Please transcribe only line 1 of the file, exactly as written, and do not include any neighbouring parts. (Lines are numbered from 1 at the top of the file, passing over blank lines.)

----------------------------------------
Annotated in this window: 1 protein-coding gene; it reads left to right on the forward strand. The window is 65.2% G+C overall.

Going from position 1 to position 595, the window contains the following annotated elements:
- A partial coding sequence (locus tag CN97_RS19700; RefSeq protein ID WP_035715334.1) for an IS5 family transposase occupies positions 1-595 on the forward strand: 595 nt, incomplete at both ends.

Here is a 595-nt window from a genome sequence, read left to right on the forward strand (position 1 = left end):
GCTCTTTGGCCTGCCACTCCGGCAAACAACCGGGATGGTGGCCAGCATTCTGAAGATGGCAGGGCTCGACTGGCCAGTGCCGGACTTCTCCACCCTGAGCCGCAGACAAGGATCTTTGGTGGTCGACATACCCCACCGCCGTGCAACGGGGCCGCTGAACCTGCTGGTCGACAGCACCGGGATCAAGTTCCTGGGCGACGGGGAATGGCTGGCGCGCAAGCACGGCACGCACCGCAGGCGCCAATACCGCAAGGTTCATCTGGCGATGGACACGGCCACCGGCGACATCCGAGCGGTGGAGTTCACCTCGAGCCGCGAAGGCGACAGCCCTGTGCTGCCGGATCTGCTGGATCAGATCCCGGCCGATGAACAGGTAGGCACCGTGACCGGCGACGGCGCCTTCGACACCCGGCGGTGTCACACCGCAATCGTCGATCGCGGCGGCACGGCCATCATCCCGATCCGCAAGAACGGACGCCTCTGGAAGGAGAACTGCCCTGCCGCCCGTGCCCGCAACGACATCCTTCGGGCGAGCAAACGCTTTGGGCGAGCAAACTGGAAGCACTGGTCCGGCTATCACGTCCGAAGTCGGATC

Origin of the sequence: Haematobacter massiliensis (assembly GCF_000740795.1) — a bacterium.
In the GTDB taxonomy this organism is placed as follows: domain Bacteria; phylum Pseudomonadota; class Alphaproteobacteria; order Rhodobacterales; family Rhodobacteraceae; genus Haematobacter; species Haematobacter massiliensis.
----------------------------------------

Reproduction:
Annotated in this window: 1 protein-coding gene; it reads left to right on the forward strand. The window is 65.2% G+C overall.